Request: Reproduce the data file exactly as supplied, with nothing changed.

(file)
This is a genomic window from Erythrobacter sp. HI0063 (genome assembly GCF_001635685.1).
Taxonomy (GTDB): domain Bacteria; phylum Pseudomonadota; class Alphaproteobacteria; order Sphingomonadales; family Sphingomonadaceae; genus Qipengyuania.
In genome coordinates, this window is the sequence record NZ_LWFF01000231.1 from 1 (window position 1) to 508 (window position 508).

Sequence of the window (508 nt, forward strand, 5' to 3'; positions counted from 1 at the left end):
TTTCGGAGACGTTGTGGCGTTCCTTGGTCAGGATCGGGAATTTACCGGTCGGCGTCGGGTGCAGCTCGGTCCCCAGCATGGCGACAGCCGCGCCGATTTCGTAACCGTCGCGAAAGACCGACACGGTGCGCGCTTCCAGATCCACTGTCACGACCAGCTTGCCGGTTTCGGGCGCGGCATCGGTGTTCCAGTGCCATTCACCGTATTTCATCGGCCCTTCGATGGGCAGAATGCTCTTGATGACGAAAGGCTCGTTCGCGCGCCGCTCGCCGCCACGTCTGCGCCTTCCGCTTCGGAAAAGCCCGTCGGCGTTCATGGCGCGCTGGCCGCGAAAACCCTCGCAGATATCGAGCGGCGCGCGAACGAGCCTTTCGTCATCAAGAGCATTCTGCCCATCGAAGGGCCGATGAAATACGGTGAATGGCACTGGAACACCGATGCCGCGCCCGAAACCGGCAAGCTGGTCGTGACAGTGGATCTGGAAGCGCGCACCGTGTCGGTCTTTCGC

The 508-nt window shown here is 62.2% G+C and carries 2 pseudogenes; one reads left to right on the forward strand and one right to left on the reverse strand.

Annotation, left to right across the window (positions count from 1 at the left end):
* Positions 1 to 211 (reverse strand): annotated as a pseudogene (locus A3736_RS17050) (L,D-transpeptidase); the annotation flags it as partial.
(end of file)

This is a genomic window from Erythrobacter sp. HI0063 (genome assembly GCF_001635685.1).
Taxonomy (GTDB): domain Bacteria; phylum Pseudomonadota; class Alphaproteobacteria; order Sphingomonadales; family Sphingomonadaceae; genus Qipengyuania.
In genome coordinates, this window is the sequence record NZ_LWFF01000231.1 from 1 (window position 1) to 508 (window position 508).

Sequence of the window (508 nt, forward strand, 5' to 3'; positions counted from 1 at the left end):
TTTCGGAGACGTTGTGGCGTTCCTTGGTCAGGATCGGGAATTTACCGGTCGGCGTCGGGTGCAGCTCGGTCCCCAGCATGGCGACAGCCGCGCCGATTTCGTAACCGTCGCGAAAGACCGACACGGTGCGCGCTTCCAGATCCACTGTCACGACCAGCTTGCCGGTTTCGGGCGCGGCATCGGTGTTCCAGTGCCATTCACCGTATTTCATCGGCCCTTCGATGGGCAGAATGCTCTTGATGACGAAAGGCTCGTTCGCGCGCCGCTCGCCGCCACGTCTGCGCCTTCCGCTTCGGAAAAGCCCGTCGGCGTTCATGGCGCGCTGGCCGCGAAAACCCTCGCAGATATCGAGCGGCGCGCGAACGAGCCTTTCGTCATCAAGAGCATTCTGCCCATCGAAGGGCCGATGAAATACGGTGAATGGCACTGGAACACCGATGCCGCGCCCGAAACCGGCAAGCTGGTCGTGACAGTGGATCTGGAAGCGCGCACCGTGTCGGTCTTTCGC

The 508-nt window shown here is 62.2% G+C and carries 2 pseudogenes; one reads left to right on the forward strand and one right to left on the reverse strand.

Annotation, left to right across the window (positions count from 1 at the left end):
* Positions 1 to 211 (reverse strand): annotated as a pseudogene (locus A3736_RS17050) (L,D-transpeptidase); the annotation flags it as partial.